Toward Meaningful Assessment: Lessons from Five First-Grade Classrooms
Laura R. Kates
This is a case study of six first grade teachers' responses to a performance assessment mandated in New York City Public Schools from 1998 to 2003. The study explores the nature of teachers' meaning making about reforms and its implications for the design of curriculum and assessment policy. The teachers came to see the assessment as a bureaucratic burden rather than as the rich resource for instructional improvement its developers intended it to be. The findings indicate that an emphasis on scrutiny and punishment is likely to diminish rather than enhance an assessment policy's potential to bolster teacher skill and student achievement.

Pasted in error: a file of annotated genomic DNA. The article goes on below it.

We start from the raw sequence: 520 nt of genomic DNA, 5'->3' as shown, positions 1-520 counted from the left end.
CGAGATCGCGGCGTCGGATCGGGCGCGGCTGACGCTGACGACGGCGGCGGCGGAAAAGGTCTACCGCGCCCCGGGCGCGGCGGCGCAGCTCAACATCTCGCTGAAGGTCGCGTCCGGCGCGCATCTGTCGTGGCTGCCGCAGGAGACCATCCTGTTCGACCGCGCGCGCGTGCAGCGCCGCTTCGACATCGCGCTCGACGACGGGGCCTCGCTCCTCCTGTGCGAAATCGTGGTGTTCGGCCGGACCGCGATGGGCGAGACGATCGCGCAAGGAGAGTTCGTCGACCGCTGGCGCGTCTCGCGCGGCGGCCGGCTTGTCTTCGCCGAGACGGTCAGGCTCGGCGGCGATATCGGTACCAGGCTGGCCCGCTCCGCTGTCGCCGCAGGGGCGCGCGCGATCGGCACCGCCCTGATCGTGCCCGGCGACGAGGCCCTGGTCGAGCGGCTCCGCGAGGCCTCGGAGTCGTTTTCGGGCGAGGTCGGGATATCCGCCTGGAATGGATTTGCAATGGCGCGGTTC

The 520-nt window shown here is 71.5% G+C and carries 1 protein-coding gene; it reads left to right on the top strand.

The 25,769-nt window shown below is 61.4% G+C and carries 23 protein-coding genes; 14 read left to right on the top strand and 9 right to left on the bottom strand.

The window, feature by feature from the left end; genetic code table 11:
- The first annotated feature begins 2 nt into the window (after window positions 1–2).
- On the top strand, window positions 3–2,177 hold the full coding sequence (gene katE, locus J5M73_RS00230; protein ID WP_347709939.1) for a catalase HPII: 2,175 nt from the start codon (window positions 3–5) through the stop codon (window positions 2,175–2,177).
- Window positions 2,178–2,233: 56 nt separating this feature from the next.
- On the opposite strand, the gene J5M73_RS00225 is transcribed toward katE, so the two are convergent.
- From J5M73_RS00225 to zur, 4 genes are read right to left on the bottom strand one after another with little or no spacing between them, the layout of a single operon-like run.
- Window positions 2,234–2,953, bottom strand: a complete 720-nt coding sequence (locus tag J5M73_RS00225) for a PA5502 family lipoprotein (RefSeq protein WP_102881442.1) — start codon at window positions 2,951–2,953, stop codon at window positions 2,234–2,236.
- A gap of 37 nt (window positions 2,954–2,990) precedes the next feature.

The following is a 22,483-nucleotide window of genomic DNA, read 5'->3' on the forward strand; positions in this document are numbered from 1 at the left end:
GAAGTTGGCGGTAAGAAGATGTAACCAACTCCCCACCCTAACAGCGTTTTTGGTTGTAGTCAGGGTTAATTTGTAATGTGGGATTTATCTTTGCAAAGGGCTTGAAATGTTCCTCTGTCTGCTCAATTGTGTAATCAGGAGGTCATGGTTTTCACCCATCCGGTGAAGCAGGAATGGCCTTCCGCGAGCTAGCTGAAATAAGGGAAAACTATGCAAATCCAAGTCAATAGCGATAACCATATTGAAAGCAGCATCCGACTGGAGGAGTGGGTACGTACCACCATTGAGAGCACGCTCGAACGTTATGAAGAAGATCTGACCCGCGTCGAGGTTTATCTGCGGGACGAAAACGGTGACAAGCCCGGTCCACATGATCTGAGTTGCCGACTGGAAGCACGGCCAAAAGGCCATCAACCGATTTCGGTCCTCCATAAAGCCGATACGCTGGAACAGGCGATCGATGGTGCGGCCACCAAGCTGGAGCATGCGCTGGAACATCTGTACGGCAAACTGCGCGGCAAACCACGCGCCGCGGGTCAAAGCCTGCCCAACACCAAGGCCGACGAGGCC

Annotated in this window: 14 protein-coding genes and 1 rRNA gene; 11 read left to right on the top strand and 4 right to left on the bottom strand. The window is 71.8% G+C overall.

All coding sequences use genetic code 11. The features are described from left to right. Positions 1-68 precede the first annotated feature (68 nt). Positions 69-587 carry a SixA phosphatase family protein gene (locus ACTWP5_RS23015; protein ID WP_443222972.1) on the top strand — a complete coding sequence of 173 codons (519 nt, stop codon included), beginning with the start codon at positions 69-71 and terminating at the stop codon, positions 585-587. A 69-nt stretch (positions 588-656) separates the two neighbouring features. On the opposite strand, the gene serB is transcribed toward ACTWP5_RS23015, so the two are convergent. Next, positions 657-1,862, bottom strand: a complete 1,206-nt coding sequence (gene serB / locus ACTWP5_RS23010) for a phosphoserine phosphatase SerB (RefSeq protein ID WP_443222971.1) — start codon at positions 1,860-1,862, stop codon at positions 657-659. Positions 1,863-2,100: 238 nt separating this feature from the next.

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Read commentaries on this essay by:
- Martha Foote Founding Member, Time Out for Testing
- Susan Freeman Co-author, California Standards for Teaching Profession
- Marjorie Siegel Professor of Literary Education, Teachers College, Columbia University
Watch videos related to this essay:
The Leadership Perspective
Laura Kates interviews Adele Schroeter, principal of P.S. 59 M, former co-director of the Office of Research, Development and Dissemination at the NYC Department of Education and Daniel Feigelson, Network Team Leader, former co-director of the Office of Research, Development and Dissemination at the NYC Department of Education.
The Classroom Teacher's Perspective
February 2011: Laura Kates interviews Renee Dinnerstein, Curriculum Consultant, kindergarten teacher at P.S. 321 in Park Slope for 18 years.
The Curriculum Consultant's Perspective
March 2011: Laura Kates interviews Maureen Morriss, Curriculum Consultant.